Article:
This 60-minute Viniyoga series helped reduce the number of nights with sleep disturbance caused by osteoarthritis pain, according to a study published in Sleep Medicine.
It’s very likely that you, or someone you love, has or will get osteoarthritis. One out of two Americans will suffer from some kind of osteoarthritis in their lifetime, according to the Centers for Disease Control and Prevention.
Half of older adults with osteoarthritis suffer from insomnia and
- experience restless sleep,
- have trouble staying asleep, and
- have trouble falling asleep.
The Viniyoga Prescription
In this 8-week Viniyoga study on osteoarthritis, researchers from the University of Washington enrolled 13 women who
- were aged between 55 and 85 years,
- went to a 60-minute Viniyoga yoga class once per week, and
- practiced Viniyoga at home for 20 to 60 minutes – with an average of 22.6 minutes – each night with an audio CD before bedtime.
Viniyoga is a therapeutic style of yoga. The prescribed class followed this sequence:
- Seated and supine yoga poses
- Breathing exercises (pranayama)
- Final relaxation
Exclusive to The Genius of Yoga
In an exclusive interview with The Genius of Yoga, Diana M. Taibi, PhD, RN — a researcher from this study — shared the sequence of the yoga prescription for osteoarthritis insomnia, which is not available in the report published in a 2011 issue of the journal Sleep Medicine.
For descriptions of the poses you see here, refer to your favorite reference or Yoga Journal’s pose finder.
60-Minute Viniyoga Series for Osteoarthritis Insomnia
A) Seated Yoga Breathing Exercises – Pranayama – 10 minutes
- Breath awareness
- Inhale and exhale at a ratio of about 1:2
- Partitioned Breath – Viloma: with lengthened exhalation, add a brief pause (<1 second) halfway through exhalation
B) Seated Poses – 15 minutes
- Shoulder warm-up: shrug and circles
- Seated Cat/Cow Pose
- Side Bending – Utthita Parsvakonasana
- Forward Bend with legs together – Uttanasana
- Twist – Bharadvajasana
- Wide-legged Forward Bend – Prasarita Padottanasana
C) Supine Poses – 15 minutes: Participants use a chair to descend safely to the floor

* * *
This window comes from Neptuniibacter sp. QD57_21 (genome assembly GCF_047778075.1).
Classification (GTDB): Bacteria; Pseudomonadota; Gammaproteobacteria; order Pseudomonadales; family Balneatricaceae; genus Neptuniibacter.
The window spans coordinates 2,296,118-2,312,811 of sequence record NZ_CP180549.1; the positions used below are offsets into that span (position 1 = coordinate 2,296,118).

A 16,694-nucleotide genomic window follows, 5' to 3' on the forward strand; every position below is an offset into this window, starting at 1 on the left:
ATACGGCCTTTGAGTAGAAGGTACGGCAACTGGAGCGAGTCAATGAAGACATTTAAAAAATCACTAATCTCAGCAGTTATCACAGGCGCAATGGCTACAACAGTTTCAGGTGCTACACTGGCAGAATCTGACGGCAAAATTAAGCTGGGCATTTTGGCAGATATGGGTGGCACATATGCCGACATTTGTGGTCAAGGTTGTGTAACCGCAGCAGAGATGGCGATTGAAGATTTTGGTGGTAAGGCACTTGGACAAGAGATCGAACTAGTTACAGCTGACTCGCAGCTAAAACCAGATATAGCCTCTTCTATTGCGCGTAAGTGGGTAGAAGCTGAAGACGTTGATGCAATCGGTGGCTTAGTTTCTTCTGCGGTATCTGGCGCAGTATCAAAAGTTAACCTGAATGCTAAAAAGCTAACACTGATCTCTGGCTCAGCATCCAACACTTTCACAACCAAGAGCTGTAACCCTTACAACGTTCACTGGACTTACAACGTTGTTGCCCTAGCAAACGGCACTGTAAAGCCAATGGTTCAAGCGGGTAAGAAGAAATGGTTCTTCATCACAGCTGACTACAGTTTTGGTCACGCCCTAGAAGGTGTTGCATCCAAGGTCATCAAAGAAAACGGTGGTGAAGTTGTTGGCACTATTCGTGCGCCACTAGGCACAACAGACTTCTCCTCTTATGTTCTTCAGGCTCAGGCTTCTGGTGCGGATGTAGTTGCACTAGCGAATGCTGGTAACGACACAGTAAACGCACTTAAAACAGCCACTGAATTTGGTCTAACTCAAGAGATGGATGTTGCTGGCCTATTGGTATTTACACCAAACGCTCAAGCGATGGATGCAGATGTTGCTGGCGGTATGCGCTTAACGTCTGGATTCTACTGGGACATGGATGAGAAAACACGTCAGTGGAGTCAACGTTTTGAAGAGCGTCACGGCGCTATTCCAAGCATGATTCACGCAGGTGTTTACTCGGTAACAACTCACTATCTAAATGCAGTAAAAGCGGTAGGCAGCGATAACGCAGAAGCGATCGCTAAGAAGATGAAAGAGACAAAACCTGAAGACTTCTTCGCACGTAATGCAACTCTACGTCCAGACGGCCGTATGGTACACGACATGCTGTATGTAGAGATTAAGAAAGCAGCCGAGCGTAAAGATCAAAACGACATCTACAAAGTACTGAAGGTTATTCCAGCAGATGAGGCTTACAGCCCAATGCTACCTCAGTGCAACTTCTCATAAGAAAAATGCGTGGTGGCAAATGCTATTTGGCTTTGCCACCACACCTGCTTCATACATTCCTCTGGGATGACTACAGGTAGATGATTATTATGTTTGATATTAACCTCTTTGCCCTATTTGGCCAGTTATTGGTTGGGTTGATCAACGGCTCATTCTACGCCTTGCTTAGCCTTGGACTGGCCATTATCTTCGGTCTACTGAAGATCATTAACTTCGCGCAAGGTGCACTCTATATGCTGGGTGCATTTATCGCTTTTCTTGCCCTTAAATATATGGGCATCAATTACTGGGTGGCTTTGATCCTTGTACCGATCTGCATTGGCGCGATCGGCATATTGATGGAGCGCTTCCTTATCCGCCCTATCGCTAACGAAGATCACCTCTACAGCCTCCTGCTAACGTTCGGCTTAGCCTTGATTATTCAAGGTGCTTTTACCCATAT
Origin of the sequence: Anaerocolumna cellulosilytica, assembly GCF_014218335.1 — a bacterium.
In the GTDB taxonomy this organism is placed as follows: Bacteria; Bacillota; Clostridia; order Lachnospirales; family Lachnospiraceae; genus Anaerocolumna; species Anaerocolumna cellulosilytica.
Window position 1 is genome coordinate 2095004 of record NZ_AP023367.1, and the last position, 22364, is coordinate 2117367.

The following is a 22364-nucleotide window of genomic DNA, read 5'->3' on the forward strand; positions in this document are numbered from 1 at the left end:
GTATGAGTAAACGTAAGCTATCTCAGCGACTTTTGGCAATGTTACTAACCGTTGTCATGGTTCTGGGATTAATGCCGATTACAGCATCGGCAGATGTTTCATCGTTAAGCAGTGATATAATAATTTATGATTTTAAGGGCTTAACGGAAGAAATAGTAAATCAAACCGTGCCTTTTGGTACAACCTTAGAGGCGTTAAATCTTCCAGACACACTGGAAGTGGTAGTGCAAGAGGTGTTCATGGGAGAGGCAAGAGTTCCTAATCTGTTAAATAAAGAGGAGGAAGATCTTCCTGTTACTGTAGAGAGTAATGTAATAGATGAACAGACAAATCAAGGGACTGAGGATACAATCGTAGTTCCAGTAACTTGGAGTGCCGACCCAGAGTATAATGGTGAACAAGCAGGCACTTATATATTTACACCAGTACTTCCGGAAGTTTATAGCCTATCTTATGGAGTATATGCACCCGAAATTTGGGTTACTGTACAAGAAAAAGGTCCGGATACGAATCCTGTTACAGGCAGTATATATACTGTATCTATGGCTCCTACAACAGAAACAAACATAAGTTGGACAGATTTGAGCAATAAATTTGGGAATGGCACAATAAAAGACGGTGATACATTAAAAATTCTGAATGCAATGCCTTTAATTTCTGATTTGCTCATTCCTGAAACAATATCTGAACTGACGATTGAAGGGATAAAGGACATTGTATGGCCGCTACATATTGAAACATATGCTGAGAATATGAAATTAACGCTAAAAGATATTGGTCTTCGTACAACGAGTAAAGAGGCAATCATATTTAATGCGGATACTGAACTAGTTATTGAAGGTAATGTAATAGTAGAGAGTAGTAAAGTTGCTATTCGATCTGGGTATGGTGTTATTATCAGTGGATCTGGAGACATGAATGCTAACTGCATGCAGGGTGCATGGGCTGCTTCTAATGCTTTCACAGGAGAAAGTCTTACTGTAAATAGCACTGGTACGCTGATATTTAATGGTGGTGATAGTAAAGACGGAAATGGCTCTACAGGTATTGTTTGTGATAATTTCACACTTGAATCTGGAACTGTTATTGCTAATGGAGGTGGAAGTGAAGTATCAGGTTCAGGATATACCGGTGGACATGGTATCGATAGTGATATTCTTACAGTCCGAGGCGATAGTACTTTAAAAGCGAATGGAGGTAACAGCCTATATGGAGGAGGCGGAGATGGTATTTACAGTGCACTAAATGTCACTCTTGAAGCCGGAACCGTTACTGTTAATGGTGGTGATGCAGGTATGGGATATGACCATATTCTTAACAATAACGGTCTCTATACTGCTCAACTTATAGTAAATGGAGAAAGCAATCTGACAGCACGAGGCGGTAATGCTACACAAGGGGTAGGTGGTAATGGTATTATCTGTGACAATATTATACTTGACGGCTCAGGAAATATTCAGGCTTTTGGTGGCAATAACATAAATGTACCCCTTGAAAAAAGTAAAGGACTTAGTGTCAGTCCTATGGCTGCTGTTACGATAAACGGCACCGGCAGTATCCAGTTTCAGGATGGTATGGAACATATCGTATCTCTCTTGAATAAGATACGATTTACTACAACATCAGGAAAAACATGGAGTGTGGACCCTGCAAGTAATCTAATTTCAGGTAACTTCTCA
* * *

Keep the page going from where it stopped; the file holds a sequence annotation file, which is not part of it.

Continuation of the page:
- Reclining Big Toe Pose – Supta Eka Padangusthasana: one leg at a time
- Hip Circles – Padachakrasana
- Knee to Chest Pose – Ekapada Apanasana: one leg at a time
- Knees to Chest – Apanasana
- Abdominal Twist – Jathara Parivrtti: lower both knees to one side, then the other
- Bridge Pose – Setu Bandha Sarvangasana
D) Seated Yoga Breathing Exercises – Pranayama – 10 minutes
- Same sequence as the opening series of Pranayama
- Modified Corpse Pose – Shavasana: legs elevated on a chair and blankets provided for comfort and support as needed
To obtain the data for this study, the researchers
- conducted interviews,
- had the women complete questionnaires, and
- required them to maintain a sleep diary for seven days before beginning the yoga protocol and for the first seven days after they completed the eight weeks of yoga.
Does Viniyoga Relieve Osteoarthritis Insomnia?
“The study demonstrated that an evening yoga practice…was highly feasible and produced promising preliminary efficacy findings.” The women experienced a significant improvement in their Insomnia Severity Index and a significant reduction in the number of nights they suffered from insomnia symptoms.
Side Effects of Viniyoga for Osteoarthritis Insomnia
Some women experienced mild side effects:
The most common adverse effects of the yoga classes were lumbar and shoulder soreness, but the soreness subsided either with continued practice or when the yoga instructor modified the offending pose.
Three women reported muscle cramps in their calves while performing Bridge Pose, but they dissipated as the program progressed.
One woman experienced mild vertigo and reduced it by “elevating her head on a blanket during supine poses.”
References for 60-Minute Viniyoga Series Helps Osteoarthritis Insomnia
1. Sleep Medicine; A Pilot Study of Gentle Yoga for Sleep Disturbance in Women with Osteoarthritis; D.M. Taibi, et al.; 2011.
2. Bryn Mawr College; Insomnia; Alex Hansen et al.; 2007
3. Centers for Disease Control and Prevention; Osteoarthritis and You; 2012